Canadian government urged to stop GM contamination in Japan (25/5/2005)

'The contamination caused by [Canadian] GE canola imports to Japan is a good example of why strict liability laws are needed for GMOs. The question is; who pays for the damage caused when genetically engineered seeds contaminate our food and environment?' - Japanese campaigner, Akiko Frid in Montreal

Canadian government urged to stop genetically engineered (GE) Canola contamination in Japan

Tokyo/Japan, May 24 /PR Direct/ - Greenpeace and Japanese consumer, environmental and farmer organizations today appealed to the Canadian government to stop contamination of food products and the environment by exporting only non-GE canola in future.

The Japan National Institute for Environmental Studies found GE canola growing wild around five ports and investigations by citizens groups found the GE canola growing wild around a further three ports. In all GE canola has been found at eight of the 10 main ports importing Canadian canola, It was growing wild beside rice fields, on riverbanks and on grass verges as a result of seed spillages during transportation, including for example on a transport route thirty kms away from the Kashima port.

The organizations delivered a strongly worded letter to the Canadian Embassy in Tokyo, addressed to the Minister of the Environment and the Canadian Minister of Agriculture, informing them of the contamination.

Eighty percent of the two million tons of imported canola comes from Canada, of which 80% is estimated to be genetically engineered. GE canola seeds are produced mainly by two chemical companies, Monsanto and Bayer, and are genetically engineered so that they can survive increased doses of the herbicides glyphosate and glufosinate which these companies also sell. Canola seeds are crushed to use as cooking oil and in the production of margarine and mayonnaise, and also for use as animal feed and fertilizer.

Consumer groups are already concerned that GE canola oil is being used as cooking oil and for other food production in Japan without any consumer choice because they are not labelled as GE. Now the GE canola has also been found spreading wild in the environment adding new concerns. In Chiba port, citizens reportedly filled a small truck with Roundup-Ready GE canola that was growing wild.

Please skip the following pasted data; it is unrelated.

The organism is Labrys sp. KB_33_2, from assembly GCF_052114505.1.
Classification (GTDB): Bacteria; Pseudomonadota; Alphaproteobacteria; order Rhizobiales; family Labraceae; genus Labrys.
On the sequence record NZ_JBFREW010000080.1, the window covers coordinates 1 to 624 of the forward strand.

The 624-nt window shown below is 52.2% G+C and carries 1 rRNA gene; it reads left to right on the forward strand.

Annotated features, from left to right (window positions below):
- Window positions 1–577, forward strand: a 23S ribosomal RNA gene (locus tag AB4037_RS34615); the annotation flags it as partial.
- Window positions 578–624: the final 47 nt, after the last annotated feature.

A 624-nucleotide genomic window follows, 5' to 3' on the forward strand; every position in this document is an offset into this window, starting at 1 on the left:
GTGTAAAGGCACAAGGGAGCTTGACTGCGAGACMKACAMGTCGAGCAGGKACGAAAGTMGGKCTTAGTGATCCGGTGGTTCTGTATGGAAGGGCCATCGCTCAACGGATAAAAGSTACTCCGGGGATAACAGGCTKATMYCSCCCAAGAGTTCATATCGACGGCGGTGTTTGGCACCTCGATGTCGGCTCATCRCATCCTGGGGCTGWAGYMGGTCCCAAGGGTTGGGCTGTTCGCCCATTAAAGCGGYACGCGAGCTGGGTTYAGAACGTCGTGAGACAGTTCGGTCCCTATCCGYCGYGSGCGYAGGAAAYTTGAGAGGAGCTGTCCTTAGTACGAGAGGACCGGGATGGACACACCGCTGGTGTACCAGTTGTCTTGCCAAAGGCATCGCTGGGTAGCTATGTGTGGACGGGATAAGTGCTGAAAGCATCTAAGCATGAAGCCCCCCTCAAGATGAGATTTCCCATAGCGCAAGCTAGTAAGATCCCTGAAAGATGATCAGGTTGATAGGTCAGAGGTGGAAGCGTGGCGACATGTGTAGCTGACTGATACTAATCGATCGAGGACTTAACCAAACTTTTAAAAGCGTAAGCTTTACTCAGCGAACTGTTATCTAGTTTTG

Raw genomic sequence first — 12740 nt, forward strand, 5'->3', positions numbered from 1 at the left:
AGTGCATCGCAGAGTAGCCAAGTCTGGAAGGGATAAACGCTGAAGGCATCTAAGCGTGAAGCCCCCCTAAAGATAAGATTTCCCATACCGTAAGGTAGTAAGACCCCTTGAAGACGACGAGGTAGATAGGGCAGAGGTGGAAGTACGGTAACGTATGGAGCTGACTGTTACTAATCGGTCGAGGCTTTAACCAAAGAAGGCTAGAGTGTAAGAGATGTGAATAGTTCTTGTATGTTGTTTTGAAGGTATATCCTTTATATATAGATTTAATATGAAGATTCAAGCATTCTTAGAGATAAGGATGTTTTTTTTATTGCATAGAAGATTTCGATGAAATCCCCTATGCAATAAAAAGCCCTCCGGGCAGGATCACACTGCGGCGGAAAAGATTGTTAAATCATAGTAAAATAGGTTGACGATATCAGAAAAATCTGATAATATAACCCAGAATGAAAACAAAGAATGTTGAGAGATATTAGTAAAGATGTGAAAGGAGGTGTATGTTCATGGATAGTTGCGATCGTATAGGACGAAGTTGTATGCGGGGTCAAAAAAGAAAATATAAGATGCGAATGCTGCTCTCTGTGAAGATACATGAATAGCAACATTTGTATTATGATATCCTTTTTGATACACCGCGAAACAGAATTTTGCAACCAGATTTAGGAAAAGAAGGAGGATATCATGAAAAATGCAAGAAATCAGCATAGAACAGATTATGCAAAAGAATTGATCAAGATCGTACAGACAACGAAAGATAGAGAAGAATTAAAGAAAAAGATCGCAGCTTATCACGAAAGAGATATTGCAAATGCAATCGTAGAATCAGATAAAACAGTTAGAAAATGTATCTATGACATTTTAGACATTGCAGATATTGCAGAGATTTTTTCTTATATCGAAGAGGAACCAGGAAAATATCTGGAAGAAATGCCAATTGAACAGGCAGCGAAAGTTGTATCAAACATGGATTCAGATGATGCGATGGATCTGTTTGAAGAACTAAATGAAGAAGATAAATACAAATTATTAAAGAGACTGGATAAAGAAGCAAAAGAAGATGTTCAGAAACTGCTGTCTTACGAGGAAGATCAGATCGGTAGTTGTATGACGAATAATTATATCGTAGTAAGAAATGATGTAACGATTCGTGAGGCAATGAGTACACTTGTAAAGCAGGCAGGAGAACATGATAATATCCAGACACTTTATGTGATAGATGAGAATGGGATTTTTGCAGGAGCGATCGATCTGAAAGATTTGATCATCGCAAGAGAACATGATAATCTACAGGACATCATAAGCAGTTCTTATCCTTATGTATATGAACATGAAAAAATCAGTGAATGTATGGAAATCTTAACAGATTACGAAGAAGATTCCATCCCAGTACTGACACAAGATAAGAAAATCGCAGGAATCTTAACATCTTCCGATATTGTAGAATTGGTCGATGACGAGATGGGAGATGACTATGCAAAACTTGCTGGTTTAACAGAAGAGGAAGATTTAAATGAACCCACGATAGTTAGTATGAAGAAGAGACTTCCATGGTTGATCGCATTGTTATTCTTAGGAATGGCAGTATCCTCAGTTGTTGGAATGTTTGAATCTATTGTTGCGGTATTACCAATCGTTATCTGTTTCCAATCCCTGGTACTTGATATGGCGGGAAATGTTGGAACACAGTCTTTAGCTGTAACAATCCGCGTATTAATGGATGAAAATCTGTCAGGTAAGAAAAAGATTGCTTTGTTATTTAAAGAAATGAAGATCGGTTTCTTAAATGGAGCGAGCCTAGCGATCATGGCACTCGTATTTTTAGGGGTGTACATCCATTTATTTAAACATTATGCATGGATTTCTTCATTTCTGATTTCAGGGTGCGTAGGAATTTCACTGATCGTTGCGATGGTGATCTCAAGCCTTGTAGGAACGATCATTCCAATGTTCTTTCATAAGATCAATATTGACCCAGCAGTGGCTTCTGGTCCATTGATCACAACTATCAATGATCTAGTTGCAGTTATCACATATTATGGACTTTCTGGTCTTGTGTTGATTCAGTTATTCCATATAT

This spillage of GE canola threatens to spread GE genes into the seeds and food crops of related food plants growing in Japan such as cabbage, Chinese cabbage, daikon radish and turnip. It also threatens to create genetically engineered 'super-weeds' which can lead to further use of extra toxic chemicals. Steve Shallhorn a Canadian working with Greenpeace in Japan joined the delegation of NGOs in Tokyo: 'The Canadian Government has a responsibility to the people of Japan, who are a good customer of Canada, to stop exporting this GE canola.'

To highlight the concerns of Japanese consumers about eating GE food the representatives also took with them bottles of canola oil products in which this GE canola is being used, unlabelled, as an example of the type of product that Japanese consumers may choose to avoid buying if the GE canola imports and contamination continue.

The NGOs delivered their message the day before the first working group negotiation session on liability for damage caused by genetically modified organisms (GMOs) under the Biosafety Protocol, 25-27 May. Akiko Frid a Japanese representative of Greenpeace will be in Montreal attending the session and also the second full meeting of the Biosafety Protocol starting a few days later on 30th May. Frid said: 'The contamination caused by GE canola imports to Japan is a good example of why strict liability laws are needed for GMOs. The question is; who pays for the damage caused when genetically engineered seeds contaminate our food and environment?'

Greenpeace Canada took this opportunity to invite Environment Minister Stephane Dion, to meet with them at the opening of the Biosafety Protocol meetings on Monday the 30th of May and collect a specimen of Canadian GE canola found growing in Japan.

For more information:

Eric Darier, Greenpeace GE Campaigner: Mobile: 514-605-6497
Steve Shallhorn, ED Greenpeace Japan: Office +81-3-5338-9800 mobile; +81-80-5416-6507
Akiko Frid Campaigner Greenpeace (in Montreal): Mobile: +1-514-206-9152
Andrew Male, Greenpeace Communications: cell: 416-880-2757

Pictures of the NGO delegation at the Canadian Embassy and a copy of their letter are available.
Briefing on GE canola contamination in Japan: www.greenpeace.or.jp
Biosafety Protocol information: http://www.biodiv.org/doc/meeting.asp?mtg=BSWGLR-01

For: Greenpeace Canada
Stock Symbol:
Contact: Andrew Male, Communications Coordinator
Primary Phone: 416-880-2757
Secondary Phone: 416-597-8408
E-mail: [email protected]
Date issued: May 24, 2005
Time in: 15:27 e

- END PRESS RELEASE - 5/24/2005

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